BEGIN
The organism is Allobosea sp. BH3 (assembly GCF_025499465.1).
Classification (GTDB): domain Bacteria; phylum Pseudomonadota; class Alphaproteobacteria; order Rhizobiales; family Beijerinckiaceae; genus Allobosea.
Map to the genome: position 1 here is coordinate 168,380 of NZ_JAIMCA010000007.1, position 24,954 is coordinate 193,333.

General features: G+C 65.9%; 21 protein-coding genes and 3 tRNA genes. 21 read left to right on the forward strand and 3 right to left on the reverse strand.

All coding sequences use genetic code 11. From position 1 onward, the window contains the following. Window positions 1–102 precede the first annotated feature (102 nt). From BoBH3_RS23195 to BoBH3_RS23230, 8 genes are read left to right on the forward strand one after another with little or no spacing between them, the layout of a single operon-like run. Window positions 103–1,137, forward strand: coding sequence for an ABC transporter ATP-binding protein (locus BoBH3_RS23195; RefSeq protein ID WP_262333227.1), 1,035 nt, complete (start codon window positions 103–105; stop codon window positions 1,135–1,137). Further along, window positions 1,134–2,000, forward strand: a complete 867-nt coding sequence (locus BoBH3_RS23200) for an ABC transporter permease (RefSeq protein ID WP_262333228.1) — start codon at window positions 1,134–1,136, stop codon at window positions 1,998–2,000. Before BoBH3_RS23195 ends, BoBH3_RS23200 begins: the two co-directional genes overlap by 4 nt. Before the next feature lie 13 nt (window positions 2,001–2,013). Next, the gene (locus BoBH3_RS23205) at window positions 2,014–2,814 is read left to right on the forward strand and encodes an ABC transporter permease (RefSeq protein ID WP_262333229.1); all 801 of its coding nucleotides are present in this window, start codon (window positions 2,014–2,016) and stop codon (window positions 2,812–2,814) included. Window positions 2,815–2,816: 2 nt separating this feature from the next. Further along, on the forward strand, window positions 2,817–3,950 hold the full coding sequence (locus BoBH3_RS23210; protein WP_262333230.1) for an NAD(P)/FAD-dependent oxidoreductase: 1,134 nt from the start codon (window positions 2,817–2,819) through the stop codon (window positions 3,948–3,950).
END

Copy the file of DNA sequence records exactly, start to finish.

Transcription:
The organism is Allobosea sp. BH3 (assembly GCF_025499465.1).
Classification (GTDB): domain Bacteria; phylum Pseudomonadota; class Alphaproteobacteria; order Rhizobiales; family Beijerinckiaceae; genus Allobosea.
Map to the genome: position 1 here is coordinate 168,380 of NZ_JAIMCA010000007.1, position 24,954 is coordinate 193,333.

General features: G+C 65.9%; 21 protein-coding genes and 3 tRNA genes. 21 read left to right on the forward strand and 3 right to left on the reverse strand.

All coding sequences use genetic code 11. From position 1 onward, the window contains the following. Window positions 1–102 precede the first annotated feature (102 nt). From BoBH3_RS23195 to BoBH3_RS23230, 8 genes are read left to right on the forward strand one after another with little or no spacing between them, the layout of a single operon-like run. Window positions 103–1,137, forward strand: coding sequence for an ABC transporter ATP-binding protein (locus BoBH3_RS23195; RefSeq protein ID WP_262333227.1), 1,035 nt, complete (start codon window positions 103–105; stop codon window positions 1,135–1,137). Further along, window positions 1,134–2,000, forward strand: a complete 867-nt coding sequence (locus BoBH3_RS23200) for an ABC transporter permease (RefSeq protein ID WP_262333228.1) — start codon at window positions 1,134–1,136, stop codon at window positions 1,998–2,000. Before BoBH3_RS23195 ends, BoBH3_RS23200 begins: the two co-directional genes overlap by 4 nt. Before the next feature lie 13 nt (window positions 2,001–2,013). Next, the gene (locus BoBH3_RS23205) at window positions 2,014–2,814 is read left to right on the forward strand and encodes an ABC transporter permease (RefSeq protein ID WP_262333229.1); all 801 of its coding nucleotides are present in this window, start codon (window positions 2,014–2,016) and stop codon (window positions 2,812–2,814) included. Window positions 2,815–2,816: 2 nt separating this feature from the next. Further along, on the forward strand, window positions 2,817–3,950 hold the full coding sequence (locus BoBH3_RS23210; protein WP_262333230.1) for an NAD(P)/FAD-dependent oxidoreductase: 1,134 nt from the start codon (window positions 2,817–2,819) through the stop codon (window positions 3,948–3,950).